First judicial conduct inquiry in SA
Judge John Hlophe will become the first person to be called before a judicial conduct tribunal.
JOHANNESBURG - The first ever judicial conduct inquiry in South Africa will begin this morning.
The inquiry will investigate whether Western Cape Judge President John Hlophe tried to influence two Constitutional Court judges in cases relating to corruption charges against President Jacob Zuma.
Hlophe has repeatedly denied claims that he approached Justice Bess Nkabinde and Justice Chris Jafta while the court was examining which evidence could be used against Zuma in 2008.
The tribunal, which will be chaired by retired judge Joop Labuschagne, will hear technical arguments about whether the hearing can actually go ahead because Jafta and Nkabinde have not formally submitted written complaints against Hlophe.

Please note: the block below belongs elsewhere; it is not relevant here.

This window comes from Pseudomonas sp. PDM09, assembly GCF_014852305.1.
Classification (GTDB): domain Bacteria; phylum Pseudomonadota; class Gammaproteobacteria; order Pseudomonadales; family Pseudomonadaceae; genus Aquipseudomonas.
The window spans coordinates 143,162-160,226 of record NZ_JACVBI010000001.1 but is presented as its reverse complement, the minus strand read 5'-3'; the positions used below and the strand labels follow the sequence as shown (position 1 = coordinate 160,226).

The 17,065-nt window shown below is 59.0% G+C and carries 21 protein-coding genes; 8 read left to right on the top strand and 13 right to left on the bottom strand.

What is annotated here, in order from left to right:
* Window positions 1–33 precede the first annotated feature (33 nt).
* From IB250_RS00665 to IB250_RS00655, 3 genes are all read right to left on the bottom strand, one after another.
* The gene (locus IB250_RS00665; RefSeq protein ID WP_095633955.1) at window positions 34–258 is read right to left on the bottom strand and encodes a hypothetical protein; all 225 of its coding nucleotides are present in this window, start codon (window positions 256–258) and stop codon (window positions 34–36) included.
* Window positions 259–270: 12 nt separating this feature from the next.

The arguments are likely to revolve around whether this hearing will be held under the Judicial Services Commission Act that was in force at the time Hlophe spoke to the judges, or if a new procedure will be used.
In 2008, the entire Constitutional Court said it would lodge a formal complaint against Hlophe because he had told Jafta he was Zuma's only hope to avoid corruption charges.
Hlophe is being represented by British lawyer, Courtney Griffiths QC, whose clients include former Liberian President Charles Taylor.